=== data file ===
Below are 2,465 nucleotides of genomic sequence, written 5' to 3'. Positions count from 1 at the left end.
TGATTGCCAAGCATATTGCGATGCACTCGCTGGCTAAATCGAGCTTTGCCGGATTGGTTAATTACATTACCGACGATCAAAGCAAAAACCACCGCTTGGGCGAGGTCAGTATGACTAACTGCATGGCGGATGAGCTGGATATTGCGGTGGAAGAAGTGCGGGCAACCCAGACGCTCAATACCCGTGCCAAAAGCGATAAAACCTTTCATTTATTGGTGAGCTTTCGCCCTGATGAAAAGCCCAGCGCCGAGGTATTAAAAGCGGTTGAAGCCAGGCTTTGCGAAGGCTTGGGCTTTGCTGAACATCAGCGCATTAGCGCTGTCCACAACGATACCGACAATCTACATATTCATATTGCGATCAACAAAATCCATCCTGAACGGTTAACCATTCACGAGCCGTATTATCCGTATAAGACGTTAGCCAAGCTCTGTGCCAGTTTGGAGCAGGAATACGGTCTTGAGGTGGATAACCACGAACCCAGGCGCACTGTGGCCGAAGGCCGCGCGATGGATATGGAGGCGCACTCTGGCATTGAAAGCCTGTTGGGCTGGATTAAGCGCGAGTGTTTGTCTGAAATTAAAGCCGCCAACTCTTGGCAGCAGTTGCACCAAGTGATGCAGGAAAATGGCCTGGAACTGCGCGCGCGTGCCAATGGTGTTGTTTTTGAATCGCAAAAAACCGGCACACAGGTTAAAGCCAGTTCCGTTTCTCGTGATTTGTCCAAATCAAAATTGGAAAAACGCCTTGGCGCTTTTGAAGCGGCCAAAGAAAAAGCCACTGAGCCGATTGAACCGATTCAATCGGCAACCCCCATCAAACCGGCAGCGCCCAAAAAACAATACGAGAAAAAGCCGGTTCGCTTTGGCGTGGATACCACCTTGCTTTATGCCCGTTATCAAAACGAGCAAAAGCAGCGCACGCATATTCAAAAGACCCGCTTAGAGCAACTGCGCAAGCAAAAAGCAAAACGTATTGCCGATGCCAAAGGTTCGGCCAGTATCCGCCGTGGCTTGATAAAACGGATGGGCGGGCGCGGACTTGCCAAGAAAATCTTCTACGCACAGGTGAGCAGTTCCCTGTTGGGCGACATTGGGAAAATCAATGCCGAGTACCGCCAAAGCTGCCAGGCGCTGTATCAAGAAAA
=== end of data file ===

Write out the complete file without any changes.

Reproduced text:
Below are 2,465 nucleotides of genomic sequence, written 5' to 3'. Positions count from 1 at the left end.
TGATTGCCAAGCATATTGCGATGCACTCGCTGGCTAAATCGAGCTTTGCCGGATTGGTTAATTACATTACCGACGATCAAAGCAAAAACCACCGCTTGGGCGAGGTCAGTATGACTAACTGCATGGCGGATGAGCTGGATATTGCGGTGGAAGAAGTGCGGGCAACCCAGACGCTCAATACCCGTGCCAAAAGCGATAAAACCTTTCATTTATTGGTGAGCTTTCGCCCTGATGAAAAGCCCAGCGCCGAGGTATTAAAAGCGGTTGAAGCCAGGCTTTGCGAAGGCTTGGGCTTTGCTGAACATCAGCGCATTAGCGCTGTCCACAACGATACCGACAATCTACATATTCATATTGCGATCAACAAAATCCATCCTGAACGGTTAACCATTCACGAGCCGTATTATCCGTATAAGACGTTAGCCAAGCTCTGTGCCAGTTTGGAGCAGGAATACGGTCTTGAGGTGGATAACCACGAACCCAGGCGCACTGTGGCCGAAGGCCGCGCGATGGATATGGAGGCGCACTCTGGCATTGAAAGCCTGTTGGGCTGGATTAAGCGCGAGTGTTTGTCTGAAATTAAAGCCGCCAACTCTTGGCAGCAGTTGCACCAAGTGATGCAGGAAAATGGCCTGGAACTGCGCGCGCGTGCCAATGGTGTTGTTTTTGAATCGCAAAAAACCGGCACACAGGTTAAAGCCAGTTCCGTTTCTCGTGATTTGTCCAAATCAAAATTGGAAAAACGCCTTGGCGCTTTTGAAGCGGCCAAAGAAAAAGCCACTGAGCCGATTGAACCGATTCAATCGGCAACCCCCATCAAACCGGCAGCGCCCAAAAAACAATACGAGAAAAAGCCGGTTCGCTTTGGCGTGGATACCACCTTGCTTTATGCCCGTTATCAAAACGAGCAAAAGCAGCGCACGCATATTCAAAAGACCCGCTTAGAGCAACTGCGCAAGCAAAAAGCAAAACGTATTGCCGATGCCAAAGGTTCGGCCAGTATCCGCCGTGGCTTGATAAAACGGATGGGCGGGCGCGGACTTGCCAAGAAAATCTTCTACGCACAGGTGAGCAGTTCCCTGTTGGGCGACATTGGGAAAATCAATGCCGAGTACCGCCAAAGCTGCCAGGCGCTGTATCAAGAAAA